Composer Ted Hearne and videographer Jonathan David Kane’s Miami in Movements couldn’t have happened anywhere but at South Beach’s New World Center, for more than just the site-specific reasons.
The work was presented in a revised form on February 3 (after receiving its premiere the previous October) as a part of a concert in New World Symphony’s New Work Series. Composed as a love letter to a city struggling in the aftermath of Hurricane Irma, it’s a huge piece of work, employing multiple screens and projectors and an orchestra of some 80 musicians. Witnessing the production in the impressive New World Center theater was something of a double immersion: a weekend in Miami Beach peaking with the remarkable performance.
Opening rather sweetly with swamps, birds and lizards moving across the large, overhead screens, we were soon on the highway traveling in to the city. Within minutes, we were meeting Miamians and hearing them tell their tales, their prerecorded voices threaded into the live music. The score was conceived to complement, not overwhelm, and it seemed as if there was so much information already being presented that Hearne didn’t need to resort to the sensory overload he often favors. What he wrote was effective, evocative soundtrack music, themes befitting the beauty and the bustle of a diverse and growing city.
Like the film, the orchestra was physically fragmented, with at one point a brass band appearing above the audience on the highest of the four smaller stages that ring the room. They built an unexpected cacophony along with the orchestra: layered, orchestral loops and slapped evoking the electo patterning of dance music while on screen people danced—ballet, jazz, hip hop, Latin, even fire dance. At these moments, when the music was about music, it became the most effective.
Neither, the movies nor the music of Miami in Movements would stand alone, nor were they meant to. What Hearne and Kane have crafted is interdisciplinary and interdependent, a time capsule of the growing metropolis that likes to call itself “the magic city.”
Miami in Movements occupied the final portion of the February 3 program, which was divided into three sections with an interval between each, allowing for reconfigurations of the flexible stage in the multi-faceted, 756-seat theater. The first part of the program was given over to sections of NWS co-founder, artistic director conductor Michael Tilson Thomas’s Glimpses of the Big Picture, an in-progress musical memoir. With three grand pianos and an electric bass guitar, the orchestra bore plenty of muscle, although most of the music was fairly restrained behind Tilson Thomas’s reading of his own anecdotal texts. A melancholy solo piano, often with left and right hands in isolation, supported the first section, the pianist shot dramatically from above and projected behind the stage while Tilson Thomas recited from a podium. Light and enjoyable music, reminiscent of a Leonard Bernstein score, supported the narrator’s move to New York City in the late 1970s, a surreal dream about an auction house and adventures in dog walking. The middle section of the program featured a rather beleaguered one-act play about a recluse and the imaginary musicians who provided his life soundtrack.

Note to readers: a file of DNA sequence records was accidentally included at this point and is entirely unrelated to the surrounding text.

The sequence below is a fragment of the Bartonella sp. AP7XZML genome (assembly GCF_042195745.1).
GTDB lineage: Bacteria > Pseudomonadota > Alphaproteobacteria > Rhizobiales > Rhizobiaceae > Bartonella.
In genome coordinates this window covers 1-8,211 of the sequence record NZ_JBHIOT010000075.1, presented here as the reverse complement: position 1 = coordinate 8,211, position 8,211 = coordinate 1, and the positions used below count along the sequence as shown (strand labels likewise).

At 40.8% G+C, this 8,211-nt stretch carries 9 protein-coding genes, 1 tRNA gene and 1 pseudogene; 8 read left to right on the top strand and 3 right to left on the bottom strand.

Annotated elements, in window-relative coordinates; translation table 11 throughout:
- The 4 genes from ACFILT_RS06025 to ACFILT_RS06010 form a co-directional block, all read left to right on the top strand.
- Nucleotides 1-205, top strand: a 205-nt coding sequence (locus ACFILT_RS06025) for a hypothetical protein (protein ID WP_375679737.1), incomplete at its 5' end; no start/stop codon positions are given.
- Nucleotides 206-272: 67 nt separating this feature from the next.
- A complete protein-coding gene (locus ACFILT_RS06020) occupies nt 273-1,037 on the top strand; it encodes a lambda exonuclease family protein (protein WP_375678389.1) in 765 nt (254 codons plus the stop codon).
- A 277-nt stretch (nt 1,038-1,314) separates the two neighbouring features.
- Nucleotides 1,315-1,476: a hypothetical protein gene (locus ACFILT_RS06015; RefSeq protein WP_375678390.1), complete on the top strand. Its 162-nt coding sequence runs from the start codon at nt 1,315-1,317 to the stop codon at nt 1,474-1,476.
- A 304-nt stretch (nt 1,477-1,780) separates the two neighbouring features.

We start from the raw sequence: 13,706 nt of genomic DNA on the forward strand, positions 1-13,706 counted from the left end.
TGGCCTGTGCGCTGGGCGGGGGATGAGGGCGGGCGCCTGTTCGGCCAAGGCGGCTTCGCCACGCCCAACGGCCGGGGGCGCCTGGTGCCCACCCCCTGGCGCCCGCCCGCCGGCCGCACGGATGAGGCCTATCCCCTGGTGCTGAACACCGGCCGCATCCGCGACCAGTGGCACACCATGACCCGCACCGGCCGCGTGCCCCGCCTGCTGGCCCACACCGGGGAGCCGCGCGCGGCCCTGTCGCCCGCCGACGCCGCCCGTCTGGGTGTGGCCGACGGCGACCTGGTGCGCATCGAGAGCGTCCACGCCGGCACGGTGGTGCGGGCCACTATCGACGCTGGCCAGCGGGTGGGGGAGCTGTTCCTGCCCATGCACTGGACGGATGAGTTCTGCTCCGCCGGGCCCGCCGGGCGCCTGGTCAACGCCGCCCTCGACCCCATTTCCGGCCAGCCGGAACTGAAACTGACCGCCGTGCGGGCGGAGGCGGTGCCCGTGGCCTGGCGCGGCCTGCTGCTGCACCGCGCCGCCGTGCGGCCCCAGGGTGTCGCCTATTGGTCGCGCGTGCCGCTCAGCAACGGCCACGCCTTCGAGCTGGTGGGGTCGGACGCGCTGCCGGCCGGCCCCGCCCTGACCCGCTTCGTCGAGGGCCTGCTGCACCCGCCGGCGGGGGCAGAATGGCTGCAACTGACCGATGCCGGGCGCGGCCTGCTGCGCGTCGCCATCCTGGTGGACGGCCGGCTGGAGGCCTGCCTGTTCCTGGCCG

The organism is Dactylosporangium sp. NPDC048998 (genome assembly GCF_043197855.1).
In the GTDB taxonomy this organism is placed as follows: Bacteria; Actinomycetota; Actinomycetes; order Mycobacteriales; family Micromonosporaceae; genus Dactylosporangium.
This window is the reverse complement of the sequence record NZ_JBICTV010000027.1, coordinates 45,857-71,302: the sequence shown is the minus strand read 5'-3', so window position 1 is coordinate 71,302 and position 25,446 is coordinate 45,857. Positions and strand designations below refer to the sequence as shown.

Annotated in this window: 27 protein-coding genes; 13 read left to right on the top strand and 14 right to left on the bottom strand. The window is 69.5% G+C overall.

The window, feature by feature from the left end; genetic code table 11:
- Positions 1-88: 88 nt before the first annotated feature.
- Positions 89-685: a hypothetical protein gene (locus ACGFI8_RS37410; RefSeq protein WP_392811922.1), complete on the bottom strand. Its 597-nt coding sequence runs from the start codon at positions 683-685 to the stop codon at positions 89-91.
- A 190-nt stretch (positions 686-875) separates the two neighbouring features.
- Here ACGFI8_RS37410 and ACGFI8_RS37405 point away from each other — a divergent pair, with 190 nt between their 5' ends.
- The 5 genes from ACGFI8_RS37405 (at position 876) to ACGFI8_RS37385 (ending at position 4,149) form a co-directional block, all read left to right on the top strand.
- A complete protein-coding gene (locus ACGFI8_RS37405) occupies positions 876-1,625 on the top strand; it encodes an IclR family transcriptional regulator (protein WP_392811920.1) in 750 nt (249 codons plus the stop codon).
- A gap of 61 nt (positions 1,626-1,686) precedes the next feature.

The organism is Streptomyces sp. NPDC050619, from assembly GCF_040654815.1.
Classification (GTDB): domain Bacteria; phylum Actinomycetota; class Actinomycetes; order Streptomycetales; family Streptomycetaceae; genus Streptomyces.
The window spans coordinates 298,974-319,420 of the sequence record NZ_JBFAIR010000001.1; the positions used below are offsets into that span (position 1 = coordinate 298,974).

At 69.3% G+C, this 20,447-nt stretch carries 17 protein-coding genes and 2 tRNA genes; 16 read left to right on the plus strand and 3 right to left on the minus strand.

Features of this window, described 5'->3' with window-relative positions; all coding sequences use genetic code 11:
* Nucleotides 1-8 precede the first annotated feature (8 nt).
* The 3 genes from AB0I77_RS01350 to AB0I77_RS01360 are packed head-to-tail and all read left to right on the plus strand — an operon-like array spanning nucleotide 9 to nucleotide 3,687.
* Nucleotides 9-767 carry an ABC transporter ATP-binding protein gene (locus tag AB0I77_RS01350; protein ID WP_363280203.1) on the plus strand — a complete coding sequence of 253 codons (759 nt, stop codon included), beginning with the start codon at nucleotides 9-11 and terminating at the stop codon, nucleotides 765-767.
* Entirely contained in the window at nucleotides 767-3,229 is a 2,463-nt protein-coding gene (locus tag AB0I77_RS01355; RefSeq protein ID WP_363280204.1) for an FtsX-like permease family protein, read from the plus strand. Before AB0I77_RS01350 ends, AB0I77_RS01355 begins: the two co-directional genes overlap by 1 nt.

The Cultural Tourist soon learns that Miami Beach is a separate municipality from Miami, but also that in local parlance, all 1,898 square miles of Dade County count as Miami. The city is a growing metropolis, in recent years building an international reputation as a hub for Latin and Caribbean art, attracting Chinese and Russian investment. It’s a place where no one is indigenous —as native Miamian Jonathan David Kane pointed out in a press meeting—built on a swamp and populated by numerous transient cultures.
It’s also easy, at least for the Northeastern breed of the Cultural Tourist, to assume that Miami is all beach volleyball and neon-colored drinks. But it’s the host city of the influential Art Basel America, a major event on the national arts calendar. The city’s Nu Deco Ensemble is a chamber orchestra dedicated to 20th and 21st century works. Together, Miami and Miami Beach boast beautiful examples of Deco and modern architecture, impressive museums. Miami’s Adrienne Arsht Center for the Performing Arts also receives accolades for its design, but the New World Center across Biscayne Bay is no less impressive.
Within the center’s Frank Gehry—designed walls, the students who comprise the New World Symphony orchestra and center work in three-year fellowships, specializing in performance, conducting archiving and engineering. Beyond the opportunity to prepare and perform works like Miami in Movements, the performance fellows get experience in community engagement, audition preparation, speaking onstage and on-camera and entrepreneurship (as well as receiving housing and a livable stipend). The faculty is comprised entirely of visiting professionals, including business instructors from the Kellogg School of Management.
The center is also committed to community engagement and education, with concerts projected in real time on an outside wall. The “Wallcast” system, with 20 outdoor speakers and seating for up to 2,000, is also used for commissioned video murals and popular movies. It’s exciting to visit such a vibrant space, from all appearances committed not just to its programming but to building orchestras and audiences for the future.